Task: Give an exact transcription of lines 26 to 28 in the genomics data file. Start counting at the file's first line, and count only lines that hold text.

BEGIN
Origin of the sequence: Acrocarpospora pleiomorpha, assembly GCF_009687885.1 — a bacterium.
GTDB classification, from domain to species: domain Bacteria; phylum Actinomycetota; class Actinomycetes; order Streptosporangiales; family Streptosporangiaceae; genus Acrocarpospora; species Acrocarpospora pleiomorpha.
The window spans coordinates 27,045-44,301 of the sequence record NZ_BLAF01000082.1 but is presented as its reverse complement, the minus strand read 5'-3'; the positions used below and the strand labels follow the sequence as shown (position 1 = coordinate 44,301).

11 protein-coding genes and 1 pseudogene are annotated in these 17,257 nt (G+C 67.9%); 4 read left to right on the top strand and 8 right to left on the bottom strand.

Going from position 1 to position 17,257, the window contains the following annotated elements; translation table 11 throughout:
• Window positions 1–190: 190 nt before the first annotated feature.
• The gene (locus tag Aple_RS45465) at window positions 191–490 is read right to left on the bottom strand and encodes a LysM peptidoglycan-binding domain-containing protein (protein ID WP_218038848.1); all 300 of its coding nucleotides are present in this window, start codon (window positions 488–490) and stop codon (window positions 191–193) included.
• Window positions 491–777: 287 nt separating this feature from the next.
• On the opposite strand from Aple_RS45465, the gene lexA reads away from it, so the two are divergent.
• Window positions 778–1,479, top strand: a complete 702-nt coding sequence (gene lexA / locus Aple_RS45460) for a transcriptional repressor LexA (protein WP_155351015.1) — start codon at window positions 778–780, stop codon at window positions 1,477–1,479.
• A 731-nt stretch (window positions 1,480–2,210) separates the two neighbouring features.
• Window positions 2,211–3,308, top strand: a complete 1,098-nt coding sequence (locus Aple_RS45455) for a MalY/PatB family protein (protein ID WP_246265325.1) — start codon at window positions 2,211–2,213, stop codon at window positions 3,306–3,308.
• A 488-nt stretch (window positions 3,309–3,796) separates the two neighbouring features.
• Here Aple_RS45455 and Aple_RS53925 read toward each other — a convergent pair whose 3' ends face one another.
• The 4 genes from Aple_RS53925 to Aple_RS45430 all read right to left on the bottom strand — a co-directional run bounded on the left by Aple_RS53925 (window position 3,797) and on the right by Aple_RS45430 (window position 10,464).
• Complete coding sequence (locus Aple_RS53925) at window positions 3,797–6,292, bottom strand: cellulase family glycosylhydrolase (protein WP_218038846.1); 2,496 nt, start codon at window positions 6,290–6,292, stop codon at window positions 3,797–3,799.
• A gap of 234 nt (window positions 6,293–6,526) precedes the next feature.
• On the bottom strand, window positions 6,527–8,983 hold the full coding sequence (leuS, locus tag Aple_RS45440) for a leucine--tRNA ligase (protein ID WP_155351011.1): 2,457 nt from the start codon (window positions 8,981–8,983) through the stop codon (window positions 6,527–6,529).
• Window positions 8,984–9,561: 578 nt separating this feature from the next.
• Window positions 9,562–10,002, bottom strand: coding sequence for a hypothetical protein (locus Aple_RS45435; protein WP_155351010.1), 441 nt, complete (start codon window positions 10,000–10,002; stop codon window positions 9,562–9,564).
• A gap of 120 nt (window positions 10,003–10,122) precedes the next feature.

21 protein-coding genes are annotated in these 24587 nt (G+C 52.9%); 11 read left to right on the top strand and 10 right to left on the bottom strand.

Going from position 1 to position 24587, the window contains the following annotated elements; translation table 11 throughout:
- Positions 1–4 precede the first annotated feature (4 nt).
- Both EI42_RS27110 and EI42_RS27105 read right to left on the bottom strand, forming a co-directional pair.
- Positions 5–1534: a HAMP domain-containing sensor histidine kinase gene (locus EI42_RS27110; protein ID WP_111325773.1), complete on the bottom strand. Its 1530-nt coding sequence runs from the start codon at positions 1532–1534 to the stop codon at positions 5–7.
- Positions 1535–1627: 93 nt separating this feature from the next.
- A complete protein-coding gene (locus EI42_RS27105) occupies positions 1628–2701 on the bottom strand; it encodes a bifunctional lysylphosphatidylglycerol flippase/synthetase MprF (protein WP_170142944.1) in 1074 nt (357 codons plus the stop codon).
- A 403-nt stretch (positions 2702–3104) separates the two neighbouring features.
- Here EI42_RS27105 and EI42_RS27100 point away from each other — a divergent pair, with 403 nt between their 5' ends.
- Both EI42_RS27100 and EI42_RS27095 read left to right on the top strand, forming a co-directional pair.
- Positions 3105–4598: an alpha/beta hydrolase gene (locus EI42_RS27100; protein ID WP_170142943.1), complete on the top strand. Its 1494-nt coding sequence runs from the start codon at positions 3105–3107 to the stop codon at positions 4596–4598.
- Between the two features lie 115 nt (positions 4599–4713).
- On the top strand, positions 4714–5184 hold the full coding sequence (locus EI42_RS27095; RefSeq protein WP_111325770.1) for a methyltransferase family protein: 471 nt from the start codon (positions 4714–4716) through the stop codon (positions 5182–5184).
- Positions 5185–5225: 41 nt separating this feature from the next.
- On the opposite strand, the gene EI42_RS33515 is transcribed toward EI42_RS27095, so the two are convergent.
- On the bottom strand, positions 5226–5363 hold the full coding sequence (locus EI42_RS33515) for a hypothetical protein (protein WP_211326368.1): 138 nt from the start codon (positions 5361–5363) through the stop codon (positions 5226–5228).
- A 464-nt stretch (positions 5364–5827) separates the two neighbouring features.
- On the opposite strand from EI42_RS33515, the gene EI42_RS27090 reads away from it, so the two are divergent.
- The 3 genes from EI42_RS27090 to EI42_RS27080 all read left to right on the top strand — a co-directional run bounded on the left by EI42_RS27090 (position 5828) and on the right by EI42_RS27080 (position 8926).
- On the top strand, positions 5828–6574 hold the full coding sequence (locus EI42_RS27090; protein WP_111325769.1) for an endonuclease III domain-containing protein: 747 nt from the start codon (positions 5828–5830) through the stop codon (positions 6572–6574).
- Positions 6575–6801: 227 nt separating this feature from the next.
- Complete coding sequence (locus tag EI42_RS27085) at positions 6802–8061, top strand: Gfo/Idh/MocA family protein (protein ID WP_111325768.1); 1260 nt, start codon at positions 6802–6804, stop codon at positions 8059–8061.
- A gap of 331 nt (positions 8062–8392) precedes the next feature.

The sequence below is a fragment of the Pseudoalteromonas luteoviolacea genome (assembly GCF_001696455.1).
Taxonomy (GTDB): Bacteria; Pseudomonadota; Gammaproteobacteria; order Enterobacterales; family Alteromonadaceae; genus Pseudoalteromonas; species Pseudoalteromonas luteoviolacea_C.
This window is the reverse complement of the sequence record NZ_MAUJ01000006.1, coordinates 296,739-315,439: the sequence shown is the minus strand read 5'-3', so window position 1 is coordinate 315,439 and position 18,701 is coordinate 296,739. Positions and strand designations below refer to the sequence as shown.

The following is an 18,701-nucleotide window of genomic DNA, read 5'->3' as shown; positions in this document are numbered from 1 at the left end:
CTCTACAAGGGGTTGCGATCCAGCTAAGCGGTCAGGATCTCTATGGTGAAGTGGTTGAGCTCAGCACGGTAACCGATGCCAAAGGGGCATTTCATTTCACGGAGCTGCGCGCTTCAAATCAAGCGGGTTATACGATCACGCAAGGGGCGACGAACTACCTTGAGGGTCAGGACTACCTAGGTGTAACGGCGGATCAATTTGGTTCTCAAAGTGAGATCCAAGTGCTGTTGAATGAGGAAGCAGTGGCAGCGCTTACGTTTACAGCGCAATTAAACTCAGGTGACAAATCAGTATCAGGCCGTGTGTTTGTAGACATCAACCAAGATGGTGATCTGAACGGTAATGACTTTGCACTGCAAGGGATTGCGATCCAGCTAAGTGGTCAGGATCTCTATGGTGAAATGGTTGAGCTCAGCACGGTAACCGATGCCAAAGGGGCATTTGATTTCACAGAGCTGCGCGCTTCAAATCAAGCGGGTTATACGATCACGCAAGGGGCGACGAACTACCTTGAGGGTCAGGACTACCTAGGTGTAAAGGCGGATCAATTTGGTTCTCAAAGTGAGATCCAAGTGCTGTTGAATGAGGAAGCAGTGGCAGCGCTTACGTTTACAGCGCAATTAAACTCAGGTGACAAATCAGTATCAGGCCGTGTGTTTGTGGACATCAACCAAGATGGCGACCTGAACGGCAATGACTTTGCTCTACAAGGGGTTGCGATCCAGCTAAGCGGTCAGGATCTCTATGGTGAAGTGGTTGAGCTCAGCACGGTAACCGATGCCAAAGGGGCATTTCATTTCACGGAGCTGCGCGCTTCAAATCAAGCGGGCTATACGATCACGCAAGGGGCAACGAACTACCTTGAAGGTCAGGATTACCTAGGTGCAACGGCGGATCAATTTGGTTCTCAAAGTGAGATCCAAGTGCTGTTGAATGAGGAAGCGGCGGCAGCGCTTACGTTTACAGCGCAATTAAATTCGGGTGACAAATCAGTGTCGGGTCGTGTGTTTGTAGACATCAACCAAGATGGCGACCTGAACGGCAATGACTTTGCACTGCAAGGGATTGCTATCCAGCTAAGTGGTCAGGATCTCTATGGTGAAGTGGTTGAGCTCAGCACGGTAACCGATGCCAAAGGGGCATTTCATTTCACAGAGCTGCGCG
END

- Positions 5–1534: a HAMP domain-containing sensor histidine kinase gene (locus EI42_RS27110; protein ID WP_111325773.1), complete on the bottom strand. Its 1530-nt coding sequence runs from the start codon at positions 1532–1534 to the stop codon at positions 5–7.
- Positions 1535–1627: 93 nt separating this feature from the next.
- A complete protein-coding gene (locus EI42_RS27105) occupies positions 1628–2701 on the bottom strand; it encodes a bifunctional lysylphosphatidylglycerol flippase/synthetase MprF (protein WP_170142944.1) in 1074 nt (357 codons plus the stop codon).